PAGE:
Remote working – implications for competitiveness and productivity
ONE of the big topics for business leaders at the moment is how to embrace remote working post the pandemic, whilst at the same time maintaining their competitiveness and productivity.
I was therefore delighted to see a publication from the National Competitiveness and Productivity Council (NCPC) in the Republic of Ireland on this very topic, within the past couple of weeks. Many of the points raised are equally applicable to Northern Ireland as well.
The Covid-19 pandemic has rapidly accelerated a shift to increased remote working. This NCPC document examines the remote working experience in Ireland to date and focuses on the impact of remote working on enterprises, and how a new type of blended working environment is likely to develop with implications for Ireland's future competitiveness and productivity.
The publication examines three areas, namely: the benefits and costs of remote working to enterprises; the productivity implications of remote work, and the need to ensure that all of Ireland's regions remain competitive and attractive places in which to live and do business, as new possibilities emerge for people to work in locations away from the traditional workplace.
There is strong evidence as outlined in the document that organisations could benefit from remote working arrangements by gaining access to a broader pool of talent, increasing retention and improving cost-effectiveness while engaging in more sustainable ways of working.
A move away from large-scale headquarters in expensive city centre locations not only provides cost savings for firms in terms of office rents, but also potentially reduces related costs like electricity, lighting, heating, cleaning and catering. Albeit, some organisations may struggle with the additional cost of equipping second workstations at home.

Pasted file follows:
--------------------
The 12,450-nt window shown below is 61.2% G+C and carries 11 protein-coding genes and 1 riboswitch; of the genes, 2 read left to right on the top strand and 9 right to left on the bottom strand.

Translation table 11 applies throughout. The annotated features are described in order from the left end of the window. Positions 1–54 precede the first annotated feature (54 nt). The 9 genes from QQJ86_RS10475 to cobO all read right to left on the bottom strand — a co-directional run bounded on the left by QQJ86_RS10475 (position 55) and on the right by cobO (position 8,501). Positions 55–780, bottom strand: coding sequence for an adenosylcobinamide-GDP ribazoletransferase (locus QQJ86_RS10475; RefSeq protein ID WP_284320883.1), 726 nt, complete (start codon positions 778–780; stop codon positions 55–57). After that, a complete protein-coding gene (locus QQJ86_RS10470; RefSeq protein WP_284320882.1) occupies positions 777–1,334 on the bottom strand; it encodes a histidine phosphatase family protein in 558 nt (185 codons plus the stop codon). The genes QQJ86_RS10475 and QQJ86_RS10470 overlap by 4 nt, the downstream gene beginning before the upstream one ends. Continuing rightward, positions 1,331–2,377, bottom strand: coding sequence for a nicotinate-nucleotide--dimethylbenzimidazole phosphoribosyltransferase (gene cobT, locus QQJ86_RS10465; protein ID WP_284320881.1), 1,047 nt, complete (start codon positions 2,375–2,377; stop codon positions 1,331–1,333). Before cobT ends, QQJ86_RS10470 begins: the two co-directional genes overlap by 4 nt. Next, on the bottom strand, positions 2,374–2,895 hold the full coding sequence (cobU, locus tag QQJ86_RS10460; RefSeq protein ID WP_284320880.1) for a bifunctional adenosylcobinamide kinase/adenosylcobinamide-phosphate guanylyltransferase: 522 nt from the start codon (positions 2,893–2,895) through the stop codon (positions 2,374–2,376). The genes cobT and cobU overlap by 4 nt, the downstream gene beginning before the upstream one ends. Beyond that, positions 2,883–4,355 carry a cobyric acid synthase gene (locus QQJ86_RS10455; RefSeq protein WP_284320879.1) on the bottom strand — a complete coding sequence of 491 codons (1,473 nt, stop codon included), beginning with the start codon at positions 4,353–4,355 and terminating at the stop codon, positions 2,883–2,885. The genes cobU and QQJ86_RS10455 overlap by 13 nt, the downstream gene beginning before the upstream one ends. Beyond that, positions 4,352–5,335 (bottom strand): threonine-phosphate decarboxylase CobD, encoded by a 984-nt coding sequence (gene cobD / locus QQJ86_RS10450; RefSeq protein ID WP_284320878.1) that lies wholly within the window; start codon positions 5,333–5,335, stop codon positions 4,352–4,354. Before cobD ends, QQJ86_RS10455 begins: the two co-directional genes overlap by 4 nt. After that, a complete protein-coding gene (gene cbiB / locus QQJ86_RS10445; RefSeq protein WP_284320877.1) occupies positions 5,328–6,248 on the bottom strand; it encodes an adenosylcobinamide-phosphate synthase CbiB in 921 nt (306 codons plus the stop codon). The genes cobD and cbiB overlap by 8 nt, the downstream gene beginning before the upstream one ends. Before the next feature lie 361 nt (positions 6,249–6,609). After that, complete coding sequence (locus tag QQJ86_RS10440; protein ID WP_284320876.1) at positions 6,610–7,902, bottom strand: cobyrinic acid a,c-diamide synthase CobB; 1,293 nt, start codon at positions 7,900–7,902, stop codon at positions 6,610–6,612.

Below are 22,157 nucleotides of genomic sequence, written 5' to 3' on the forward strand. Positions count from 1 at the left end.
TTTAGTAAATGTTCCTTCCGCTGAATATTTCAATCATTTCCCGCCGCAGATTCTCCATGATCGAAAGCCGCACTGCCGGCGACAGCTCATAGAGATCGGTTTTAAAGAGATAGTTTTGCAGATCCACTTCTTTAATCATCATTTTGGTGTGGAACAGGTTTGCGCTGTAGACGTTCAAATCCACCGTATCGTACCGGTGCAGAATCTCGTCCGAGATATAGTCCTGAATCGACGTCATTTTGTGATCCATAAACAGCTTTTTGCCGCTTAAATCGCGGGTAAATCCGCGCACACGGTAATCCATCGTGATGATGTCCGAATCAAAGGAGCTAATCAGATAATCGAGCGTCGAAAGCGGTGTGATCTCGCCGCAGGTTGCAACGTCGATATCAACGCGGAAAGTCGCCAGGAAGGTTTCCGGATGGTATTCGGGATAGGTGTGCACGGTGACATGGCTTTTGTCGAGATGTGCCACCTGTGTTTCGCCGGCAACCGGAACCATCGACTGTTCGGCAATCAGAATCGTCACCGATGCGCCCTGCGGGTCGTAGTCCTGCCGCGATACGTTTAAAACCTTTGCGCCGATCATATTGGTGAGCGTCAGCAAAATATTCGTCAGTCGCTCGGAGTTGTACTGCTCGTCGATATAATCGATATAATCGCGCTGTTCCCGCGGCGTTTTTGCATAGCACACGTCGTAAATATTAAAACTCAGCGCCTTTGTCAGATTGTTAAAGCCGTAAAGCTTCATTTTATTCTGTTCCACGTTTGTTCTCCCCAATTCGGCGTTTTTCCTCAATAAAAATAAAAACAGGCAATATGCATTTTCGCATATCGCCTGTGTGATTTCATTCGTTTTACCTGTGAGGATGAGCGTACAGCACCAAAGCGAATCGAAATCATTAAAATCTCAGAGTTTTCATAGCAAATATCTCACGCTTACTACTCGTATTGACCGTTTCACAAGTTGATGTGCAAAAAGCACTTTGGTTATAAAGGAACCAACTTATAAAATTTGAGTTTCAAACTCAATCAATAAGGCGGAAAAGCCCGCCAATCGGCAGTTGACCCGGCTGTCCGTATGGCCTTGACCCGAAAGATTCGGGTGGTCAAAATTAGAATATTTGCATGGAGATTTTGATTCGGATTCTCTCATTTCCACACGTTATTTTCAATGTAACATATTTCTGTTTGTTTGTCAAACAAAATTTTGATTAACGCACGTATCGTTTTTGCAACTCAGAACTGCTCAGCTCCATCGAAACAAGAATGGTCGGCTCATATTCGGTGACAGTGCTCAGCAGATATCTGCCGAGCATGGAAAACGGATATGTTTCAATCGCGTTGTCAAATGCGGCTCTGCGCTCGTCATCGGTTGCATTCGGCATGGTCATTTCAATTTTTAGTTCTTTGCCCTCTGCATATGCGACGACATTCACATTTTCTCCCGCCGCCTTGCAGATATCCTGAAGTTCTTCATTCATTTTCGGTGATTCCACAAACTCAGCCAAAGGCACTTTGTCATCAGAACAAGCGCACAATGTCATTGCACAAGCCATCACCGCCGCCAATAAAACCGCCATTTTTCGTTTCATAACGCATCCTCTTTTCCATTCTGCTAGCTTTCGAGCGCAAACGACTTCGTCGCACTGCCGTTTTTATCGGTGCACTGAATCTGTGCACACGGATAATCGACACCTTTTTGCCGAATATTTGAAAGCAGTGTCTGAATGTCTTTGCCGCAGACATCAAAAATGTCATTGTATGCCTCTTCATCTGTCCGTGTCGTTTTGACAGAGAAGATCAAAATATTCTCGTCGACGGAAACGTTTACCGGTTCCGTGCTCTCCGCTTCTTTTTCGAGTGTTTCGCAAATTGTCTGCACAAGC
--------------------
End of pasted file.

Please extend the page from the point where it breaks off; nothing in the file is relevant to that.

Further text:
In the Republic of Ireland, the “Remote Working during Covid-19 National Survey” published in October 2020, reported that 78 per cent of respondent employees agreed/strongly agreed that it is easy to work effectively when working remotely, and 57 per cent of respondents agreed/strongly agreed that remote work enables them to accomplish their tasks more quickly. In total, 62 per cent agreed/strongly agreed that working remotely increased their self-reported productivity.
More recently a March CIPD Ireland survey found that nearly three-quarters of HR managers said productivity either increased or remained steady once remote working became the norm.
The global nature of the pandemic has necessitated adjustments in the working environment of almost every country around the world. New possibilities are now emerging to work from anywhere, providing organisations with an opportunity to access a greater talent pool and providing employees with broader options in terms of where they choose to work and live.
It is therefore essential, now more than ever, that Ireland (north and south) is an attractive place in which to live and do business.
Although both economies would be judged as performing well and competitive, in certain sectors, market and institutional efficiencies may mean that businesses and employees face relatively higher borrowing, insurance, and legal costs (in the Republic), as well as difficulties accessing housing, childcare, and sustainable commuting times across the country.
Many of these issues are not new, and the NCPC has drawn attention to them at a time when many organisations are struggling with these very challenges.
It is becoming increasingly clear that ignoring long standing burdens on competitiveness cannot continue, and the global disruption brought about by Covid-19 provides an opportunity to refocus and take the steps to tackle these long-standing issues so that the whole country, including all the regions (north and south) are attractive destinations for investors and highly-skilled workers.
:: Patrick Gallen is partner of people and change consulting at Grant Thornton Ireland